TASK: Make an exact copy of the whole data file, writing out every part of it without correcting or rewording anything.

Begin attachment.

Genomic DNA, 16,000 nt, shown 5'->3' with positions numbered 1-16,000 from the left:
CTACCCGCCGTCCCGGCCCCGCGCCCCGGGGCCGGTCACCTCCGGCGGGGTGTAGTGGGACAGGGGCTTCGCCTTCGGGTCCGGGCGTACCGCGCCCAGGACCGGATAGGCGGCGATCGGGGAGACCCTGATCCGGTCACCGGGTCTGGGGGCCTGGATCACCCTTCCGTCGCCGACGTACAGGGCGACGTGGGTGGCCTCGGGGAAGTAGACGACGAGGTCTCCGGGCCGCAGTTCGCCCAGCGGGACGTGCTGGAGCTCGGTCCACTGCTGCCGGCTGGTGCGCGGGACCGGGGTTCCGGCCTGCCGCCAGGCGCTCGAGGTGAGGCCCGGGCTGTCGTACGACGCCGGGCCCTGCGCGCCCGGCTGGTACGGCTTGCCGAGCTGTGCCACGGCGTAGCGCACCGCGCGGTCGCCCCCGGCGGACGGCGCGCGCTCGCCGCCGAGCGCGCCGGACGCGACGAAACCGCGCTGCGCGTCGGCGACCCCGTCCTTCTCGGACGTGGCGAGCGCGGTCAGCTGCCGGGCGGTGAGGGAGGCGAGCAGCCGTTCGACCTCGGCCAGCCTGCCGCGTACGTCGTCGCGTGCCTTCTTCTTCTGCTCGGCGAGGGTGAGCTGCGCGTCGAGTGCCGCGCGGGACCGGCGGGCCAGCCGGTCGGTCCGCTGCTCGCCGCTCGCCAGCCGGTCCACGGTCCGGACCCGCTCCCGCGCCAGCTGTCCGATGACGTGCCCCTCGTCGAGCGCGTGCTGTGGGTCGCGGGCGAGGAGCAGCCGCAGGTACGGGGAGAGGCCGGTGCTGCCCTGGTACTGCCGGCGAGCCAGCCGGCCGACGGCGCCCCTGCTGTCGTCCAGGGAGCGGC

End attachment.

Genomic DNA, 16,000 nt, shown 5'->3' with positions numbered 1-16,000 from the left:
CTACCCGCCGTCCCGGCCCCGCGCCCCGGGGCCGGTCACCTCCGGCGGGGTGTAGTGGGACAGGGGCTTCGCCTTCGGGTCCGGGCGTACCGCGCCCAGGACCGGATAGGCGGCGATCGGGGAGACCCTGATCCGGTCACCGGGTCTGGGGGCCTGGATCACCCTTCCGTCGCCGACGTACAGGGCGACGTGGGTGGCCTCGGGGAAGTAGACGACGAGGTCTCCGGGCCGCAGTTCGCCCAGCGGGACGTGCTGGAGCTCGGTCCACTGCTGCCGGCTGGTGCGCGGGACCGGGGTTCCGGCCTGCCGCCAGGCGCTCGAGGTGAGGCCCGGGCTGTCGTACGACGCCGGGCCCTGCGCGCCCGGCTGGTACGGCTTGCCGAGCTGTGCCACGGCGTAGCGCACCGCGCGGTCGCCCCCGGCGGACGGCGCGCGCTCGCCGCCGAGCGCGCCGGACGCGACGAAACCGCGCTGCGCGTCGGCGACCCCGTCCTTCTCGGACGTGGCGAGCGCGGTCAGCTGCCGGGCGGTGAGGGAGGCGAGCAGCCGTTCGACCTCGGCCAGCCTGCCGCGTACGTCGTCGCGTGCCTTCTTCTTCTGCTCGGCGAGGGTGAGCTGCGCGTCGAGTGCCGCGCGGGACCGGCGGGCCAGCCGGTCGGTCCGCTGCTCGCCGCTCGCCAGCCGGTCCACGGTCCGGACCCGCTCCCGCGCCAGCTGTCCGATGACGTGCCCCTCGTCGAGCGCGTGCTGTGGGTCGCGGGCGAGGAGCAGCCGCAGGTACGGGGAGAGGCCGGTGCTGCCCTGGTACTGCCGGCGAGCCAGCCGGCCGACGGCGCCCCTGCTGTCGTCCAGGGAGCGGC